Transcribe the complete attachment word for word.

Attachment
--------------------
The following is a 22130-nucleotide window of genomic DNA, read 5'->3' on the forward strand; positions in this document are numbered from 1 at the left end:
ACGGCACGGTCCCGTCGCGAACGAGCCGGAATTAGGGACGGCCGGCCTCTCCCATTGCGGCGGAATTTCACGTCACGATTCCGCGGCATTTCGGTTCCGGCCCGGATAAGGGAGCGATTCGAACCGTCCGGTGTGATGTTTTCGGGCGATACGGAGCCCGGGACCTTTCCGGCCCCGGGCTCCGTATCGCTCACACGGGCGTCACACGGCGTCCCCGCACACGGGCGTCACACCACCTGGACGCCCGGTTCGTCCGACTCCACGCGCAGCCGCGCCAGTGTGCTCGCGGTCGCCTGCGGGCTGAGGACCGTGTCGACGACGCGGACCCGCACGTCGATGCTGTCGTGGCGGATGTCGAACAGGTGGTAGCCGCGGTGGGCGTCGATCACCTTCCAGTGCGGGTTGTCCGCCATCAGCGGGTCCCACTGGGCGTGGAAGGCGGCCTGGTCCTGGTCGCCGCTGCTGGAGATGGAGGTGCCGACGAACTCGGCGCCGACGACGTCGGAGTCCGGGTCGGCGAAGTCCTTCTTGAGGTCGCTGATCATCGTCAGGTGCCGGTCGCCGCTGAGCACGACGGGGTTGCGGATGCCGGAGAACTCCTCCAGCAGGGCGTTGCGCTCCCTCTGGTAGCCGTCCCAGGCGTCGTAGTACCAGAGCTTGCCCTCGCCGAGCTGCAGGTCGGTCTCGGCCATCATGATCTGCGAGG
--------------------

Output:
The following is a 22130-nucleotide window of genomic DNA, read 5'->3' on the forward strand; positions in this document are numbered from 1 at the left end:
ACGGCACGGTCCCGTCGCGAACGAGCCGGAATTAGGGACGGCCGGCCTCTCCCATTGCGGCGGAATTTCACGTCACGATTCCGCGGCATTTCGGTTCCGGCCCGGATAAGGGAGCGATTCGAACCGTCCGGTGTGATGTTTTCGGGCGATACGGAGCCCGGGACCTTTCCGGCCCCGGGCTCCGTATCGCTCACACGGGCGTCACACGGCGTCCCCGCACACGGGCGTCACACCACCTGGACGCCCGGTTCGTCCGACTCCACGCGCAGCCGCGCCAGTGTGCTCGCGGTCGCCTGCGGGCTGAGGACCGTGTCGACGACGCGGACCCGCACGTCGATGCTGTCGTGGCGGATGTCGAACAGGTGGTAGCCGCGGTGGGCGTCGATCACCTTCCAGTGCGGGTTGTCCGCCATCAGCGGGTCCCACTGGGCGTGGAAGGCGGCCTGGTCCTGGTCGCCGCTGCTGGAGATGGAGGTGCCGACGAACTCGGCGCCGACGACGTCGGAGTCCGGGTCGGCGAAGTCCTTCTTGAGGTCGCTGATCATCGTCAGGTGCCGGTCGCCGCTGAGCACGACGGGGTTGCGGATGCCGGAGAACTCCTCCAGCAGGGCGTTGCGCTCCCTCTGGTAGCCGTCCCAGGCGTCGTAGTACCAGAGCTTGCCCTCGCCGAGCTGCAGGTCGGTCTCGGCCATCATGATCTGCGAGG